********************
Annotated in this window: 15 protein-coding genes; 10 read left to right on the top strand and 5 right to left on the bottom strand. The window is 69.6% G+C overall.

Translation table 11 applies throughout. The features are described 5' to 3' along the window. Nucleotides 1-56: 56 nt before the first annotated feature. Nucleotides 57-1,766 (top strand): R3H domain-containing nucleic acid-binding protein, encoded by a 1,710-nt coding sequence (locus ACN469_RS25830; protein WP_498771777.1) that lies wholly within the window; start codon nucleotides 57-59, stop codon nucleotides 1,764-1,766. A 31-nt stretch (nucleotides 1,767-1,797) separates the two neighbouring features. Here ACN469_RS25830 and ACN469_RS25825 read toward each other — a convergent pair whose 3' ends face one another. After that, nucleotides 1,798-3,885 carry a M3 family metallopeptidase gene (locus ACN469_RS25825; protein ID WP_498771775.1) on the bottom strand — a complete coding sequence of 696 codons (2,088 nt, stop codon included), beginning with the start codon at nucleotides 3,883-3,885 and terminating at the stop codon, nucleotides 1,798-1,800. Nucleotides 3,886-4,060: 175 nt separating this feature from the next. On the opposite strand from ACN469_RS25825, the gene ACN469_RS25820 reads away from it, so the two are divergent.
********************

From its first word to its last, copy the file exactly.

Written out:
Annotated in this window: 15 protein-coding genes; 10 read left to right on the top strand and 5 right to left on the bottom strand. The window is 69.6% G+C overall.

Translation table 11 applies throughout. The features are described 5' to 3' along the window. Nucleotides 1-56: 56 nt before the first annotated feature. Nucleotides 57-1,766 (top strand): R3H domain-containing nucleic acid-binding protein, encoded by a 1,710-nt coding sequence (locus ACN469_RS25830; protein WP_498771777.1) that lies wholly within the window; start codon nucleotides 57-59, stop codon nucleotides 1,764-1,766. A 31-nt stretch (nucleotides 1,767-1,797) separates the two neighbouring features. Here ACN469_RS25830 and ACN469_RS25825 read toward each other — a convergent pair whose 3' ends face one another. After that, nucleotides 1,798-3,885 carry a M3 family metallopeptidase gene (locus ACN469_RS25825; protein ID WP_498771775.1) on the bottom strand — a complete coding sequence of 696 codons (2,088 nt, stop codon included), beginning with the start codon at nucleotides 3,883-3,885 and terminating at the stop codon, nucleotides 1,798-1,800. Nucleotides 3,886-4,060: 175 nt separating this feature from the next. On the opposite strand from ACN469_RS25825, the gene ACN469_RS25820 reads away from it, so the two are divergent.